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Among the various scientific and anecdotical writings in the English language on The Dog, it might be thought that the subject was exhausted, and that nothing remained to be done by the most careful observer of the habits and external forms of the varieties of this animal. But let any one seek for specific information upon several points connected with even well-marked and generally-recognised kinds, and he will soon be brought to confess that he is lost in doubt and uncertainty. For instance, where shall we find a sufficient description of the spaniels and terriers, or of the various retrievers for which such large sums are often given ? Who will be able to discover, from any written account, the difference between the springer and the cocker, or between the Clumber and Sussex spaniels? Who, again, will tell us the colours and forms of the Skye and Dandie Dinmont terriers, or the characteristics of the English toy terriers, pugs, and Maltese dogs? Yet there are thousands and tens of thousands who take a great interest in these animals, and who would spare neither money nor trouble to ascertain the exact properties of the variety to which each individual of their acquaintance belongs. Daniel, Youatt, and Richardson have all laboured hard to enlighten their readers upon the varieties of the canine species, and have no doubt done much towards the attainment of this end; but, as I before remarked, the deficiencies in their descriptions are patent to all. It is true that the hound and the greyhound, the pointer and the setter, as well as many of the foreign varieties of the dog, have been favoured with special treatises; but beyond them the ground is almost untrodden, or else it is choked with weeds and rubbish which render it difficult to ascertain what is beneath them.
In the following pages I have been compelled to have recourse to the work of Mr. Youatt in the instances of some of the foreign dogs, both for the descriptions and also for the engravings which are contained in it. At the time when he wrote, the Zoological Society of London possessed an extensive collection of dogs, which was made use of by him to great advantage; and I can speak to the correctness of most of his illustrations, from having compared them with the originals soon after he first gave them to the public; but unfortunately there is now no such collection in England. As far as possible, however, throughout the first Book the descriptions and illustrations are drawn from the life, the specimens selected being of the most perfect symmetry and of the purest breed within my reach. For many of them I am indebted to gentlemen who have given up their best energies to improve the peculiar strain which has enlisted their attention, and for the facilities which they have afforded me I here beg to record my most sincere thanks.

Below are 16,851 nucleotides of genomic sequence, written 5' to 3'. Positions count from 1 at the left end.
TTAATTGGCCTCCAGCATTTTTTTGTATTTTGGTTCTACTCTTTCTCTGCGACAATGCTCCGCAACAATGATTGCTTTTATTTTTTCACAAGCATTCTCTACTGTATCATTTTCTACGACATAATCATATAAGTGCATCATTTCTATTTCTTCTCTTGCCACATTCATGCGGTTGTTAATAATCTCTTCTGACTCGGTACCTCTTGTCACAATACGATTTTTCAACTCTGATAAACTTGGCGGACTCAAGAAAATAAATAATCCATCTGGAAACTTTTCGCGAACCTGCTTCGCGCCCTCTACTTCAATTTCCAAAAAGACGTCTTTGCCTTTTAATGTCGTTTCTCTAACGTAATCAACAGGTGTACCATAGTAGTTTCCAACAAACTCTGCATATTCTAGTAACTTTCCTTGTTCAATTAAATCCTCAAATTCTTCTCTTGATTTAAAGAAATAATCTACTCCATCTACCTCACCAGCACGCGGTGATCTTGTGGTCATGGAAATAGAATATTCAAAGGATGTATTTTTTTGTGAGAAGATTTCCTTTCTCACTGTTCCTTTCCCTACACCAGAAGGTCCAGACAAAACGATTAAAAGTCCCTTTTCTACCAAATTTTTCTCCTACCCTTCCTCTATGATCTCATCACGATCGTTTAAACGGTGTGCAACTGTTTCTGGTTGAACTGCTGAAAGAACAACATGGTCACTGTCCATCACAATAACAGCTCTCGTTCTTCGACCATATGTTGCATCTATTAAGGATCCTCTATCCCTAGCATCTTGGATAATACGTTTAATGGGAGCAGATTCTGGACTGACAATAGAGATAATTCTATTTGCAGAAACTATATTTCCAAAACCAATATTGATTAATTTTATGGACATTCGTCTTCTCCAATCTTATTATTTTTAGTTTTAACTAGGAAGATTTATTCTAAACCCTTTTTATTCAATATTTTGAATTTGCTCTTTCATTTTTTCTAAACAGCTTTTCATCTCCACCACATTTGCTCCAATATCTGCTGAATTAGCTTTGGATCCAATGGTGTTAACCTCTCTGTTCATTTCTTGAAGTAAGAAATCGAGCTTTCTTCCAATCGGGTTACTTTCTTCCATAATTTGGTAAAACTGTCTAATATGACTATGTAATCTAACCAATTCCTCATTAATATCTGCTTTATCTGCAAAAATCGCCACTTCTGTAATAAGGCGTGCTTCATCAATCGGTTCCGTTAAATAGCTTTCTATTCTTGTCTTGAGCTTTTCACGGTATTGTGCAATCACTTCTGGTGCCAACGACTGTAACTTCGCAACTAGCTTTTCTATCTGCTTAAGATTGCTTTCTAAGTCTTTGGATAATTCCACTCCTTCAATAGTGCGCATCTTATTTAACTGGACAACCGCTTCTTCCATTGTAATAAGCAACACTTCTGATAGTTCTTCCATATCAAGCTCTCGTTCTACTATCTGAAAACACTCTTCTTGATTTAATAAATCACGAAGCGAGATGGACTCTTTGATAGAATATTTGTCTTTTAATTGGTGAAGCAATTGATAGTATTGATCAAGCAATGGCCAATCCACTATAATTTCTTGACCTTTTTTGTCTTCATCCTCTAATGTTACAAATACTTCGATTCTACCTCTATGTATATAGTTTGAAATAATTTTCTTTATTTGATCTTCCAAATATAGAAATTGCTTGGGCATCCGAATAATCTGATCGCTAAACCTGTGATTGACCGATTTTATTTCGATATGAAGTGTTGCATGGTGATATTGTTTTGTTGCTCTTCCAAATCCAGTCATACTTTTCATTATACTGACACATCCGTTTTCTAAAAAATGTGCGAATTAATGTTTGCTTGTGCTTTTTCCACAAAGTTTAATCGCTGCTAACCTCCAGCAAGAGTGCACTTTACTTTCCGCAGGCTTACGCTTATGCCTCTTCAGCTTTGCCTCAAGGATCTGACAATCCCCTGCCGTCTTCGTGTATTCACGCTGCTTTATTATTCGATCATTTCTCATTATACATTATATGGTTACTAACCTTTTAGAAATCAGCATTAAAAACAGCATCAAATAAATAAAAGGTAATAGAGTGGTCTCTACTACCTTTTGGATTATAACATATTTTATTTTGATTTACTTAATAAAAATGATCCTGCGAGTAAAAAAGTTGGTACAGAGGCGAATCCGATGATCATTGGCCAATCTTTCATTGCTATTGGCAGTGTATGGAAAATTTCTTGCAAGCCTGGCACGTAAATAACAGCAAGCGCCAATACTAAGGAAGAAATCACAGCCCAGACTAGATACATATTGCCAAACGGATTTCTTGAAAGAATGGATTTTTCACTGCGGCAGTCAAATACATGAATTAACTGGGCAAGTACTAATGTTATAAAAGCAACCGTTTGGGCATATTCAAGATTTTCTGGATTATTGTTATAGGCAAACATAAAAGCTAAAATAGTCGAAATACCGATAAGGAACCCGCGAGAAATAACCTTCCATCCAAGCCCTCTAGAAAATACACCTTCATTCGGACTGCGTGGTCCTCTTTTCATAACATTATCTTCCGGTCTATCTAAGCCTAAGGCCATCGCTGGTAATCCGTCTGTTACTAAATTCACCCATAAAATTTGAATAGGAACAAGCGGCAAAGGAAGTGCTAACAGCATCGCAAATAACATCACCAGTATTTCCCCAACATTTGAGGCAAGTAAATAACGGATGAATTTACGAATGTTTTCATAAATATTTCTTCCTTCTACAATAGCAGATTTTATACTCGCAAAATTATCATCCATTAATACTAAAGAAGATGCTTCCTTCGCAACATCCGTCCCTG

Book I. contains the Natural History of the Dog, with a minute description of the varieties which are generally recognised. The chief claims of this book rest upon its being a faithful transcript in writing of oral records which have been treasured up by the breeders of the dog in all its varieties, and which being now made public, will render it comparatively easy in future to ascertain the position which any particular dog can claim, and how far it complies wish the points which are attributed to it. These records have been carefully collected ; and I believe it will be found, that though some individuals may hold different views, yet that in each case that which I have presented is the one which is maintained by a large majority of those who have made the subject their particular study. It is impossible to attain a certainty of this in every instance; but should I be wrong, it can, at all events, be maintained that neither time, trouble, nor expense has been spared in arriving at it.
Book II. describes the best methods of breeding, rearing, breaking, and managing the dog, while in health, by means of appropriate food, exercise, and lodging. This division of the subject therefore embraces the entering and running of the greyhound; the breaking and working of shooting dogs; the entering and hunting of hounds; and the management of vermin terriers, toy, and house dogs.
Lastly, in the Third Book the most modern and successful treatment of the diseases to which the dog is subject is given at length, and in terms which will, it is hoped, be intelligible to all. My readers will therefore perceive that I have omitted no information at all likely to be interesting to the lover of the dog, which a long experience and most extensive opportunities have enabled me to obtain.